As part of SURE, two BU academics shared their own research with the student presenters and conference attendees. Professor of Behavioural Ecology Amanda Korstjens delivered a session on ‘Interdisciplinary approaches to conservation’ encouraging students to look outside their disciplines to build better practice when conserving wildlife and natural habitats. Associate Professor Richard Berger presented progress made into his research on ‘MediaLitRefYouth’, a 2 year EU funded project which seeks to understand the lives of unaccompanied refugee children across Europe. Both of these keynotes provided students the ability to reflect the power and reach of academic research combines with real world applications to help improve lives, for the better.
There were a number of prize winners as part of the conference, including £30 amazon vouchers for best posters, 4 funded spots to participate at BCUR 2018 for one student from each faculty. The overall winner, Andrew Watt, has been offered a Masters fee waiver.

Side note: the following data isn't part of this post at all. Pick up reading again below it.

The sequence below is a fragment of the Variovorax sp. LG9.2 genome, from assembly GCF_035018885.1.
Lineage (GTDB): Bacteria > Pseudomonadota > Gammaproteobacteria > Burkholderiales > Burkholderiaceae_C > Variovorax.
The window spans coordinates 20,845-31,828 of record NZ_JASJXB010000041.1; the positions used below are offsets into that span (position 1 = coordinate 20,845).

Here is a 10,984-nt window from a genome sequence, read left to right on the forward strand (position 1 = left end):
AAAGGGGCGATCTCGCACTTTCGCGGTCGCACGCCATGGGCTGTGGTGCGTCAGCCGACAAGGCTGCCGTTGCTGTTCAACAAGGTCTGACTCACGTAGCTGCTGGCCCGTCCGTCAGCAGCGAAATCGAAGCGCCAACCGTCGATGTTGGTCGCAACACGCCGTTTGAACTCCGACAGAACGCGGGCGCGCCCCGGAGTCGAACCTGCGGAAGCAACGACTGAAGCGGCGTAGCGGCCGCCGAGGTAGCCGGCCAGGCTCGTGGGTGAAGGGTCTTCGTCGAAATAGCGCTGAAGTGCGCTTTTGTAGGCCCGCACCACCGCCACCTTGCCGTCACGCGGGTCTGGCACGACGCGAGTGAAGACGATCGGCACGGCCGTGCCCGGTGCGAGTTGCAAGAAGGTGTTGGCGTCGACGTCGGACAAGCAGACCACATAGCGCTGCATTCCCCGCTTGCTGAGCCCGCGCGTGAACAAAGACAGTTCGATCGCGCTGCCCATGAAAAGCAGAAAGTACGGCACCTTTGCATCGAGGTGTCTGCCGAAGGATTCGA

Winner of the prize for best overall contribution, Andrew Watt, commented, “It feels pretty exciting, I didn’t expect it. My presentation was about how fallers and non-fallers in the elderly differ from a bio-mechanical perspective, which is pretty niche. I found the feedback I received from my presentation were positive and it was good practice to have some difficult questions, especially for this next conference.”
“I’ve had several lecturers who weren’t at the conference contacting me to say congratulations. I think my lecturers are just really proud of the physiotherapy students who presented. It’s great that they are so supportive.”